Due to the economic events in the Southern European countries and trickered by the situation that happened on Cyprus, a lot of South European families are worried to lose their balance in the bank. Sometimes they have family members in Northern European countries, and ask them to keep the money in a bank account in those countries. Is this a taxable event for the keeper of the money?
In the Netherlands we tax the world wide income and world wide assets. The world wide assets, minus debts, are taxed at 1.2%. The banks report to the tax office the balances in the account. This implies that family money in your bank account is included in the reporting. However, the money is not yours, it is your family money, so why pay tax over this amount?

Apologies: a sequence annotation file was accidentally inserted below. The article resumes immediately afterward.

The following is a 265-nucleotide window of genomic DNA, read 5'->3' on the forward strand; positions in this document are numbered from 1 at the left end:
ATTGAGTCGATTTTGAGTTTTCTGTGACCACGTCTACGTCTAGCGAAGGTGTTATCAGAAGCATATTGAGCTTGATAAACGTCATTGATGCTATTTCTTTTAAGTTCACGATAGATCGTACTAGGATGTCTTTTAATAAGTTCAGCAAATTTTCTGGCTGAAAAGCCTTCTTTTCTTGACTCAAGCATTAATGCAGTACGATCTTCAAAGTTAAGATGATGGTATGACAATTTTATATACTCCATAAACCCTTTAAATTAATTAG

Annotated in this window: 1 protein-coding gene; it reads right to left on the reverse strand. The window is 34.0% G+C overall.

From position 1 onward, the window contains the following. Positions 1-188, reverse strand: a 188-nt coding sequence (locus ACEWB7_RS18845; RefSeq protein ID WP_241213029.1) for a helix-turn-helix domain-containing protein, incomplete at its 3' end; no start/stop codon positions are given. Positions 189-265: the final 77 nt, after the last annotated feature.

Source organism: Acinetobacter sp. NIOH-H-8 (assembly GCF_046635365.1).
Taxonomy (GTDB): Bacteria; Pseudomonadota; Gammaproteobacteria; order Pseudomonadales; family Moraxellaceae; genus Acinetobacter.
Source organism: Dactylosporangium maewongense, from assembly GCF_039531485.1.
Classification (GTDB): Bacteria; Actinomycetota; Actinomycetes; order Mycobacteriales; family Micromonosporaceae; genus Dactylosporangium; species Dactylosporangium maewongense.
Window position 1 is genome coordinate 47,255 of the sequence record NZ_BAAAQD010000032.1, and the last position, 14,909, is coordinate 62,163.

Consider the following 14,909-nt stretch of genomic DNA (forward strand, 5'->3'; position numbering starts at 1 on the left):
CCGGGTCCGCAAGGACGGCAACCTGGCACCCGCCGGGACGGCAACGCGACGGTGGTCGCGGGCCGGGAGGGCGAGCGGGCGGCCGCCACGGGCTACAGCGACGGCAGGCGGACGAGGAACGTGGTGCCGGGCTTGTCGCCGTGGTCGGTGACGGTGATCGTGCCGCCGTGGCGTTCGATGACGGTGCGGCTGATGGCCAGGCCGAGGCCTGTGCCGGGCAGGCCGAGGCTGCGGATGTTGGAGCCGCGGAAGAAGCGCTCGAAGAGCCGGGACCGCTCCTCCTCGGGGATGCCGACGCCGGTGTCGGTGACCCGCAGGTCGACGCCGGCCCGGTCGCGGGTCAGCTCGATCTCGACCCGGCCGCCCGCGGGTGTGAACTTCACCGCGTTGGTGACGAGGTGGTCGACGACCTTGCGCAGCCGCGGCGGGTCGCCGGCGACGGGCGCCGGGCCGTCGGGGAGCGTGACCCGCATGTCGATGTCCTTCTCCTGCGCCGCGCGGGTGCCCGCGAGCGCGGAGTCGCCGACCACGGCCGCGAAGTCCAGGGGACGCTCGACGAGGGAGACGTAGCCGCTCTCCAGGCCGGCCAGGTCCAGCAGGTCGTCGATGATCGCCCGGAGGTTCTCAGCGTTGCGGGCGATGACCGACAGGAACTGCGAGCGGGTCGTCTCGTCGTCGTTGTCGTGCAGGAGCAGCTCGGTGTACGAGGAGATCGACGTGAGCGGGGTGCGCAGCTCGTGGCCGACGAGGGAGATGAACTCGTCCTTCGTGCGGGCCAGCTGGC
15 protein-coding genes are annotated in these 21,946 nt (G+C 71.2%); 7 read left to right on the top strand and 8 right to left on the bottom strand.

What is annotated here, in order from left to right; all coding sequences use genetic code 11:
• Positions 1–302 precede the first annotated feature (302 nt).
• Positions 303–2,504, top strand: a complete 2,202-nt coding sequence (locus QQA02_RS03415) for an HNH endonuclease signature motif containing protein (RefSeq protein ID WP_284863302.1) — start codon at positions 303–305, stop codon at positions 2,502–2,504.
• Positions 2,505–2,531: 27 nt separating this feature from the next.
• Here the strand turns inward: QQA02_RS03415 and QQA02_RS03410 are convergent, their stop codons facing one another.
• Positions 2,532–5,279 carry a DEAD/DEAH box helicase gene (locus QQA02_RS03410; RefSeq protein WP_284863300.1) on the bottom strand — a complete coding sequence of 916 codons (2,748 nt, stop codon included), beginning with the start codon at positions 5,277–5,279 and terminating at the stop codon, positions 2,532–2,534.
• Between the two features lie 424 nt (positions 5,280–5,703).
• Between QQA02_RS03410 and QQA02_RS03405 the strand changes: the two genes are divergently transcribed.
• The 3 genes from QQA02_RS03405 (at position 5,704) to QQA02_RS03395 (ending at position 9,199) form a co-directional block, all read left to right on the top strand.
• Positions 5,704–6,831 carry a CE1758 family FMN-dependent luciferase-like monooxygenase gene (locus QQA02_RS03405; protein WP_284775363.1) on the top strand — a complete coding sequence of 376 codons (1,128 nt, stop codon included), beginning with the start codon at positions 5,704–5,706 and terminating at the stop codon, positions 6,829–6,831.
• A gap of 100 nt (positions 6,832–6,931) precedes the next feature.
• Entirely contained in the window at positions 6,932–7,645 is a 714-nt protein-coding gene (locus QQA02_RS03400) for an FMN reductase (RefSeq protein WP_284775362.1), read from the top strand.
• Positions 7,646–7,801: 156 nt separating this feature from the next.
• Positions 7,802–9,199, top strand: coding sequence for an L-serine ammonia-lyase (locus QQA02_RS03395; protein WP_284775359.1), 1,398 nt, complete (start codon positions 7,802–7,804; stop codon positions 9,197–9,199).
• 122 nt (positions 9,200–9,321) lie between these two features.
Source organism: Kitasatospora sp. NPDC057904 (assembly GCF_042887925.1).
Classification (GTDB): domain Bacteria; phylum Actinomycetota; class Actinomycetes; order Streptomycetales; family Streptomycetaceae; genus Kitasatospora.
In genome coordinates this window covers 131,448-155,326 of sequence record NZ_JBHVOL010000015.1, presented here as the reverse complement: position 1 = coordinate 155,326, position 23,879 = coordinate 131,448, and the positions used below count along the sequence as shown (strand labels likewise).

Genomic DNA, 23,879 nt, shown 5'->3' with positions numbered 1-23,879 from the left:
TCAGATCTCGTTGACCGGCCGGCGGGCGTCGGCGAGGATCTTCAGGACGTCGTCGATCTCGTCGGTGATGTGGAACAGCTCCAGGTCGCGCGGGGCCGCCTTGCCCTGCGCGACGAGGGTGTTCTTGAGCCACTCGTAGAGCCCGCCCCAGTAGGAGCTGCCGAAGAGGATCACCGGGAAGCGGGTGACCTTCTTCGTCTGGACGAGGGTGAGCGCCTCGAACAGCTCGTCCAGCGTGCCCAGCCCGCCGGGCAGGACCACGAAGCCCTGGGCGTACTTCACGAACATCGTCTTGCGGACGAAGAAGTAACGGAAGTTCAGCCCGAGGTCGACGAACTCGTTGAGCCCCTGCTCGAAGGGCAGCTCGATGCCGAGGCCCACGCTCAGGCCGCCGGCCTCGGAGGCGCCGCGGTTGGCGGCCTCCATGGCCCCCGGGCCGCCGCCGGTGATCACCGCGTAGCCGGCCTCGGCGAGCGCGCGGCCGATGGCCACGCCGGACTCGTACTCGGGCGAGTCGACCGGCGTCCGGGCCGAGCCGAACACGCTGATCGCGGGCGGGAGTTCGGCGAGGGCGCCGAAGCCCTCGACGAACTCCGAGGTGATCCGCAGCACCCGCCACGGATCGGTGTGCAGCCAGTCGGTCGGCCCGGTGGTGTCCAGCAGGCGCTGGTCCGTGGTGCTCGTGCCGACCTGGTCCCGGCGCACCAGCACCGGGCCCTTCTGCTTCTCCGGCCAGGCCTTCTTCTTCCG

As stated above, it is not your money. Hence the best you can do with your family is to draw up a loan agreement where your family states to have loaned you a certain amount, you agree on the interest and that the family can demand for the money to be repaid in full at any given moment. The result is that the Dutch tax resident, keeper of the money, has a debt. This debt reduces the world wide assets. So you could think that the case is solved now. The bank report the balance of your account, you reduce your world wide assets with the debt and then you pay tax over the correct amount. Not entirely.
In the Box 3 calculation of the tax over your world wide assets there exists a threshold for debts. Debts are only taken into account for the amount exceeding the EUR 2900 (2013 details). That implies EUR 2900 of the debt is not taken into account, so you pay 1.2% over EUR 2900 debt being EUR 34,80 which is a result of the save keeping of the money of your family. You can see this as the costs of keeping the money save. Have your family reimburse you for this amount at the same time when you pay them the interest due over the debt.